Place your weak-hand outward, not at full extension. With your palm facing up, as if you are about to receive a hand slap, or hold a saucer to place a teacup on it — this is all done with a bent elbow (creating a wide V shape) keeping your hand at a short distance as if to catch your gun’s foregrip in your palm. Your bent elbow should naturally fall into your torso near your abdomen. See image below.
Place your intended foregrip hand out flat, locking your elbow at your midsection.Next, from the tea-cup position your (weak-hand) forward arm should now naturally be forced into your torso bracing your gun hold into a balanced forward aim. Your gun hold is naturally minimizing your profile of exposure. What does this mean? It means that the elbow and arm of your foregrip are not hanging outside your body expanding your overall profile. If you have not heard of the term chicken-wing or chicken-winging, it’s when your elbows hang outside your body frame and you are not only giving up support to your gun, you’re also giving opponents a chance to hit that exposed body part. This comes back to overall form which again is covered in the next article. For now focus only on how to hold your gun as it is demonstrated here.
This is known as tea-cupping. If you are an old school paintballer you know it’s not the original technique of serving tea in paintball, we’ll get to that. Soon. Very soon.
Do you need to hold your foregrip like the saucer under a teacup? No. Once your elbow is loaded into the proper position you can hold your foregrip vertically as shown in the photo below. In time, you will give up the teacup mechanic and simply grab the foregrip while locking in your elbow.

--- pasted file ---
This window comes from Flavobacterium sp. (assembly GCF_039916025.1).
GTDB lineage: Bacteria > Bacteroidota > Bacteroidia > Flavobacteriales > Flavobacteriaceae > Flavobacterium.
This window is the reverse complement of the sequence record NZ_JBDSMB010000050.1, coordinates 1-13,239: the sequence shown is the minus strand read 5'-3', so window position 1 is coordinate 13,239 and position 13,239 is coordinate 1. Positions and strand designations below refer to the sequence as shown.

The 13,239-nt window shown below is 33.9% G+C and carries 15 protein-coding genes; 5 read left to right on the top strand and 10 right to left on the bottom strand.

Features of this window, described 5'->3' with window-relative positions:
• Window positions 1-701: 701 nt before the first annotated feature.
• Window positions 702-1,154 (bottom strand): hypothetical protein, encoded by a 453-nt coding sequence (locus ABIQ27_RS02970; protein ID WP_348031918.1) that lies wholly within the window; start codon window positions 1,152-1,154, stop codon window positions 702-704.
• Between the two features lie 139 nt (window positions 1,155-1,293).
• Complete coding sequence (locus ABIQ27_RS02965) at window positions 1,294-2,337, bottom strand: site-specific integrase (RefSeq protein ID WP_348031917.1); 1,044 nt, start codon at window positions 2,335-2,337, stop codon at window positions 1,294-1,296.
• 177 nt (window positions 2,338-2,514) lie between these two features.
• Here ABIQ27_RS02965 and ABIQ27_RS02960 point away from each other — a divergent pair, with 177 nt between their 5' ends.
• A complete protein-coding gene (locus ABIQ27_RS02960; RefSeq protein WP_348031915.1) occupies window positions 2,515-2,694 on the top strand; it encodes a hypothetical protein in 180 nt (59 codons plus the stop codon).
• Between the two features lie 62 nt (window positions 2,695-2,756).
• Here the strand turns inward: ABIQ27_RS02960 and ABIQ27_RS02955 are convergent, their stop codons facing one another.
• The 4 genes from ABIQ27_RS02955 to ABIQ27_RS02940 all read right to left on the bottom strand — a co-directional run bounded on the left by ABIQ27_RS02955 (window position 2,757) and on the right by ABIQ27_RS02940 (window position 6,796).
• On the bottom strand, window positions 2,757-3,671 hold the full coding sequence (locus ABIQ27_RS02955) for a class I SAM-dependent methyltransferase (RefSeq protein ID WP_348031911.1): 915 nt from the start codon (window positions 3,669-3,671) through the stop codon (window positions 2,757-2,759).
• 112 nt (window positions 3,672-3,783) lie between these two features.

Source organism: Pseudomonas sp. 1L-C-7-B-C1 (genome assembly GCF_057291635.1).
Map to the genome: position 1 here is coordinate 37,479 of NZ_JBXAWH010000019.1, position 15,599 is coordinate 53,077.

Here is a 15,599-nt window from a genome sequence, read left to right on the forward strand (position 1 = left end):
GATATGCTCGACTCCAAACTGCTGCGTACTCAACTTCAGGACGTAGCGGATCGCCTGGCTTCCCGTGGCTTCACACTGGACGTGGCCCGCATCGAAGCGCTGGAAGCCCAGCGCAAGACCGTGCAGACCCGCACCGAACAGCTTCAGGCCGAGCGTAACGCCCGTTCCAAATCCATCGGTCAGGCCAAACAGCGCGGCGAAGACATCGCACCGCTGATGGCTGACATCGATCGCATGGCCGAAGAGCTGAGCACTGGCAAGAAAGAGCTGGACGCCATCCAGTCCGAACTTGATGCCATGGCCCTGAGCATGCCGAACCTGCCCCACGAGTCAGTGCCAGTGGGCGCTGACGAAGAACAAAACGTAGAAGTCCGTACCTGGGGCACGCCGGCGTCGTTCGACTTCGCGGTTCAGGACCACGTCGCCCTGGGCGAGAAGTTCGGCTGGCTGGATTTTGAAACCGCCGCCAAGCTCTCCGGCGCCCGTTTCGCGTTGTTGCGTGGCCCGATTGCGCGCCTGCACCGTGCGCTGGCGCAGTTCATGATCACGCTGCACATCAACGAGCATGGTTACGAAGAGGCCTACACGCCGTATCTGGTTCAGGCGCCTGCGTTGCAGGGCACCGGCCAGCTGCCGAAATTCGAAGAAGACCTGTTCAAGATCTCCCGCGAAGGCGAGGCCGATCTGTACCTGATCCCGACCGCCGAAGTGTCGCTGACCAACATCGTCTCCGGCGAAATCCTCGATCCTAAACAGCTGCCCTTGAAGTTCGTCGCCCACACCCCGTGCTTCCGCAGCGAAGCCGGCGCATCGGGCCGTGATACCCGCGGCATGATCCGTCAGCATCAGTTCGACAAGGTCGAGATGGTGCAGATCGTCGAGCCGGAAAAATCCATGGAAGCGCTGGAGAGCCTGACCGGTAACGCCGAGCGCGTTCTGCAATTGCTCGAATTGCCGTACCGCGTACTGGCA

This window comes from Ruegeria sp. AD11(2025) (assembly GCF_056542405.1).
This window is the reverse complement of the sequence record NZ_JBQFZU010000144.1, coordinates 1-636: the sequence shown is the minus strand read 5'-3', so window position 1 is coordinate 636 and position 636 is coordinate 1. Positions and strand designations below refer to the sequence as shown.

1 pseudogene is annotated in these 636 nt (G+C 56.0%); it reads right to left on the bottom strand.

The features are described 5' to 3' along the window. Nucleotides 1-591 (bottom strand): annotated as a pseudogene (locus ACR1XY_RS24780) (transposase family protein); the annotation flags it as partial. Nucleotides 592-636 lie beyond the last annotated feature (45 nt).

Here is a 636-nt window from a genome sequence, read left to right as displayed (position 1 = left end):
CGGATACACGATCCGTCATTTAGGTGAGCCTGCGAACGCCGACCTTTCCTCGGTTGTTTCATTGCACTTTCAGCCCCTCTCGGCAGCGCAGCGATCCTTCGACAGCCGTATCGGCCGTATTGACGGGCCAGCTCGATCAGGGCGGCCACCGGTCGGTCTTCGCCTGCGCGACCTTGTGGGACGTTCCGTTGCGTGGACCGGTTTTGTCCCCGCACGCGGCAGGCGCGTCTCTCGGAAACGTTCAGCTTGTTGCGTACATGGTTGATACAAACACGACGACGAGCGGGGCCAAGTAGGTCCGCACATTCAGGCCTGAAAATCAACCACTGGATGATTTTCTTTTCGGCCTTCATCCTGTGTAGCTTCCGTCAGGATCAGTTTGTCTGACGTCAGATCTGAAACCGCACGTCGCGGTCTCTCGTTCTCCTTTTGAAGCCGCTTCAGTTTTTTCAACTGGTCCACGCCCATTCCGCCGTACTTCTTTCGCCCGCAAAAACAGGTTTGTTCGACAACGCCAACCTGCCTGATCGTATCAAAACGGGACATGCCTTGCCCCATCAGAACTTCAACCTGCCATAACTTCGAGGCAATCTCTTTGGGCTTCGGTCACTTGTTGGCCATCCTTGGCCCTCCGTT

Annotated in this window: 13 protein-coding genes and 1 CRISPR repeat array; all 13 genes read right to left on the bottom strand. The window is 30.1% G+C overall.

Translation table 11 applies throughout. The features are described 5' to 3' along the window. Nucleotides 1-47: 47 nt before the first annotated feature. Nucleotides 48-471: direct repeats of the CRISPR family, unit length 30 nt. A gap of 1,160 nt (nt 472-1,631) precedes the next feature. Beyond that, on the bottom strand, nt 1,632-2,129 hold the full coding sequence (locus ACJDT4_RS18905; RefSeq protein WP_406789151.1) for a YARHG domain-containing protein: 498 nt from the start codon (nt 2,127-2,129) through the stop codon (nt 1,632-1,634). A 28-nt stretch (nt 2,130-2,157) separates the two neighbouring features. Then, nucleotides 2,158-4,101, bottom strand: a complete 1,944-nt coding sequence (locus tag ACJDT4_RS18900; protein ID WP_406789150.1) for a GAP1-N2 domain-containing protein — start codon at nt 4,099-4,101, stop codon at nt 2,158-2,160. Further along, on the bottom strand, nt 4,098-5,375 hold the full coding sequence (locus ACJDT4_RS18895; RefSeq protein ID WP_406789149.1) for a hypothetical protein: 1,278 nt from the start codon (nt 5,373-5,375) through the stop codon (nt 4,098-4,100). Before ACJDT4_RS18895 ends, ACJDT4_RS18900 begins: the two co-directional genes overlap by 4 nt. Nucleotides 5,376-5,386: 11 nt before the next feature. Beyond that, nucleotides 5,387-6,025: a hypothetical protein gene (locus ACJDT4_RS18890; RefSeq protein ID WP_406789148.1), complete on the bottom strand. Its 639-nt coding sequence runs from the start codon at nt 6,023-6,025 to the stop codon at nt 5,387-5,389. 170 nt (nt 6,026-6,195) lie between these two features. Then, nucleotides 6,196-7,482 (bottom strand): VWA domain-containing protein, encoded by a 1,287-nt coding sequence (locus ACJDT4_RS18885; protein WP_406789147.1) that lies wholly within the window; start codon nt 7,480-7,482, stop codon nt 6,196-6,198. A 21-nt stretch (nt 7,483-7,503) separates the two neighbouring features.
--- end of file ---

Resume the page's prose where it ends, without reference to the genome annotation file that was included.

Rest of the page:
TEACUP TERM HISTORY
The term teacup grip originates from the handgun firearms culture. It’s a big no-no. So if you see your favorite on-screen character doing it, rest assured they are being mocked at home by shooters in-the-know.
Early on paintball coaches in the game of speedball began to teach it to players too lazy to switch hands. And the teacup grip wasn’t established at the foregrip. It was established at the drop forward. What’s a drop forward? See below.
Perhaps you are too new to paintball but at one time all paintball guns had the regulator on the foregrip. In fact the regulator was the foregrip. There was a macro line which ran to the tank from the regulator/foregrip. Imagine that. Your regulator was your foregrip. Macroless guns like the Invert Mini (Now the Empire Mini) changed that.
During paintball in the 1990’s Players wouldn’t teacup the regulator foregrip. They would teacup the drop forward which was basically an extension of the tank! Why did players teacup the drop forward? It allowed players to shoot both sides of the bunker without switching hands. See below.
At one time speedball players all preached serving tea as a standard gun hold where the drop forward rail is cupped in your weak hand. Take note in the photos below the regulator was not treated like a foregrip. The serving tea hold is an antiquated gun hold that is now almost all but forgotten. Where will we be 20 years in paintball’s future?
Let’s not confuse setting up your hold with a teacup with the serving tea gun hold! They are very different! In fact the teacup hold is an evolution of the serving tea gun hold in that by holding out your hand as if to hold a saucer under a cup of tea, that body position articulates your elbow into the proper mechanic of form which is in part two of this series. For now, your Teacup History Lesson is complete.